Monday, July 7, 2008
The Nitro (Pt. 2)
Vermont is glorious in the summer. It blooms out of a cold, enduring winter and surprises even the most seasoned New Englander. In sharp contrast to the jagged peaks of the New Hampshire Whites, the Green Mountains offer a pastoral beauty reminiscent of my childhood before suburban sprawl inevitably revealed itself. The trail follows crisscrossed farmland and stretching pastures, and elevates gracefully into the unassuming Greens. After the rugged and difficult trail in Maine and New Hampshire, Vermont guarantees that each day will be fulfilling, peaceful, and restful. On a particularly clear and warm afternoon, Seaweed Sally and I were coming over a bright green ridge when we noticed a lone Adirondack chair about fifty yards off the trail. Some industrious soul had carried this beast up the mountain to simply rest comfortably in admiration of the view over a valley of pastures. We indulged.
That moment capsule served as the jumping off point for our Vermont voyage; a memorable excursion that is so often characterized by the presence of the Nitro. After the initial thrill of driving it subsided, the road trip from Rutland to the Canadian border became another wonderful hike through Vermont, but in fast forward. We chose to take back roads, and spent nearly the entire trip on a highway that followed a young and boisterous river. We passed through small town after small town, and stopped often to bask in the stereotypical general store experience. While the drive itself was a pleasure, music suddenly became a priority.
Most of us had been deprived of extended sessions with music--either intentionally or unintentionally--and the sudden accessibility of it (with the help of satellite radio) amused us to no end. Similar to our pre-AT adventures, Blake and I were at the helm forcing our anything-goes musical preference. Blake and I have a theory that EVERYONE loves pop music; some just choose to repress their feelings. Males especially. The intimate relationships that we developed with our fellow hikers skipped the usual pathways of friendship, and led to a more honest sharing of ideas, loves, hates, and opinions. As such--and without the normal barriers in place-- our theory (at least in our small sample) held up. We all sang Madonna and Britney Spears. We all sang Grateful Dead and Alphabet Soup. We all sang Fergie and Jack Johnson. We attempted the harmonies on Bohemian Rhapsody. We belted out ABBA and gave our best shot at the whistle register when Mariah Carey came on. We sang to no one, we sang to each other, and we serenaded the passengers in other vehicles. And we sang every song at the top of our lungs. The joy that was expressed in that four hour car ride I can only equate with certain moments while performing in my gospel choir.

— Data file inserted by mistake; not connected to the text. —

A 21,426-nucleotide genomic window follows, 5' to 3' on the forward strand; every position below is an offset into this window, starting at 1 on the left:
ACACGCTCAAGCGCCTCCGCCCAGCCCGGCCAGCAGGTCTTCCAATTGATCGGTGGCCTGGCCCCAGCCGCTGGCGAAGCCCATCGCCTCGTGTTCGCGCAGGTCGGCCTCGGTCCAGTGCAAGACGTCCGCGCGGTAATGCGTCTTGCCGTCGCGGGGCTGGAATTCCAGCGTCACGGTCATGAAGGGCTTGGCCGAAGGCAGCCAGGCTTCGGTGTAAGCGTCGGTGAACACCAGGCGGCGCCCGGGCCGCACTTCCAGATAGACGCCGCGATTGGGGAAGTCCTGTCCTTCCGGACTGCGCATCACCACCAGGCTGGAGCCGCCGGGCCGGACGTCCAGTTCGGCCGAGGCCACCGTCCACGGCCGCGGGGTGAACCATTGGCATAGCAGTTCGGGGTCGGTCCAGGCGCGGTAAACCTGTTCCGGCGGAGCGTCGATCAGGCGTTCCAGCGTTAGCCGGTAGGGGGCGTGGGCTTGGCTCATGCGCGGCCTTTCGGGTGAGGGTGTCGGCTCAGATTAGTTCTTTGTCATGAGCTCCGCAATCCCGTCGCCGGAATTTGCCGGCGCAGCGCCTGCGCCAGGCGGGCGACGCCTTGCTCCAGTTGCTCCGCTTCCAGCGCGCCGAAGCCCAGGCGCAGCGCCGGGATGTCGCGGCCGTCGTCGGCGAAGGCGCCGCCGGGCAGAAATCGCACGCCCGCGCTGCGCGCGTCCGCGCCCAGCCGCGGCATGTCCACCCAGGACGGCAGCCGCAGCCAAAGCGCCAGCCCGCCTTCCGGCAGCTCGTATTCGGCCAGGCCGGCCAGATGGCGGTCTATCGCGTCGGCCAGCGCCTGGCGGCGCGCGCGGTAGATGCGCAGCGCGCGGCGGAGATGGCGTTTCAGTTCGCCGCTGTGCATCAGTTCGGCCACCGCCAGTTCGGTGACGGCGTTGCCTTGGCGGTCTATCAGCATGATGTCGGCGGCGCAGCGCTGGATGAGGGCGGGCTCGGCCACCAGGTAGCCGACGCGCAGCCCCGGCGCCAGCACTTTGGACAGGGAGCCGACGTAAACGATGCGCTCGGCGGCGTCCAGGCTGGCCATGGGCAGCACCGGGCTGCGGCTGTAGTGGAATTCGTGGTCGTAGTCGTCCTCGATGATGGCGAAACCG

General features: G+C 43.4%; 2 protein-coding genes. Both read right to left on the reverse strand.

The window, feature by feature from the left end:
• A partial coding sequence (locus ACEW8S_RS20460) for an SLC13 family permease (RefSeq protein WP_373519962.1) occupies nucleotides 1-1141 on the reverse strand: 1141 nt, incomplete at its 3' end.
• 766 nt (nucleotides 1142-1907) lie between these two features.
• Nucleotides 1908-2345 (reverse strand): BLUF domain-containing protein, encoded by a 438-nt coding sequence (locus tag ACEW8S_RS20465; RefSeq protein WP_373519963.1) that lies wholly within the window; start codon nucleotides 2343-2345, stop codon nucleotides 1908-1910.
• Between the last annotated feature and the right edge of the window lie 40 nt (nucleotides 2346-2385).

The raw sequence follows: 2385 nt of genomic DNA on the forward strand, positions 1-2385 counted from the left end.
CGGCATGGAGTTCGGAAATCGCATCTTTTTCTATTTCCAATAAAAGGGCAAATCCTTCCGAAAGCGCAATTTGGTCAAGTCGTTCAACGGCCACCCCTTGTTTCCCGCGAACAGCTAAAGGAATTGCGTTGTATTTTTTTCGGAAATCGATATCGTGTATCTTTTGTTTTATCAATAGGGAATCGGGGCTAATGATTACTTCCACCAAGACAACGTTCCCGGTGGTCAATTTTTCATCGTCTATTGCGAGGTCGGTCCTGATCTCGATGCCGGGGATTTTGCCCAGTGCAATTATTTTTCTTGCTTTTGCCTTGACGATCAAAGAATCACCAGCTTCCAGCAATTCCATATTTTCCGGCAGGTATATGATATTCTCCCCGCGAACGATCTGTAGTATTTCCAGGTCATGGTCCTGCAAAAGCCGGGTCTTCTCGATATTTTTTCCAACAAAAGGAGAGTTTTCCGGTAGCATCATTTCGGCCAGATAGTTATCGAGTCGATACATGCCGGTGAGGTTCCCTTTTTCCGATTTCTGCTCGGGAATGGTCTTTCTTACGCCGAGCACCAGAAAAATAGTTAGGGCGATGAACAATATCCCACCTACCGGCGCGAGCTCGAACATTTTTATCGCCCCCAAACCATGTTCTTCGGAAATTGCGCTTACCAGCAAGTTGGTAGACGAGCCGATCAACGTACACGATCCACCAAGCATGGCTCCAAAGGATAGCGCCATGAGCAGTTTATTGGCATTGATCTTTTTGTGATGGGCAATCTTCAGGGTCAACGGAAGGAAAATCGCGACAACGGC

We spent that night in a cabin that our hotel owner graciously offered due to a lack of tenants. We loved that it had four walls. But--mind-boggling to us at the time--the cabin also had two bedrooms, a full kitchen, a full bathroom, a living room, a loft, and a front porch. It sat on the bank of the very river that we had followed all afternoon. There was also a pool directly in front of our home. We stocked up on beer and food, and prepared ourselves to spend the night frolicking in our amazing new digs. After about an hour or so, we ended up in the Nitro. All five of us. Why? Music. Again, we were enraptured by the lovely sounds that we all missed so thoroughly. We spent the night talking about future adventures, past relationships, current relationships, political views, academic goals, life goals, and absolutely everything in between. All the while, our soundtrack blared at full volume into the otherwise quiet Vermont darkness.
Why was the Nitro such a pivotal piece of gear? Sure, it gave us a well-deserved road trip. It provided a very different mode of traveling, and a completely fresh experience after nearly two months of arduous walking. I suppose it was an escape. But, more than anything, it brought us together in a manner that is hard to capture in everyday life. It gave our minds time to catch up to our muscles. The Nitro supplied an environment in which uninhibited expression and joy flourished. I think that the rarity of that kind of experience elevated its importance. There is something priceless about the way in which people interact when drastic and highly deserved change occurs. Or, maybe it was simply because the Nitro could effortlessly carry Styrofoam coolers filled with cheap beer.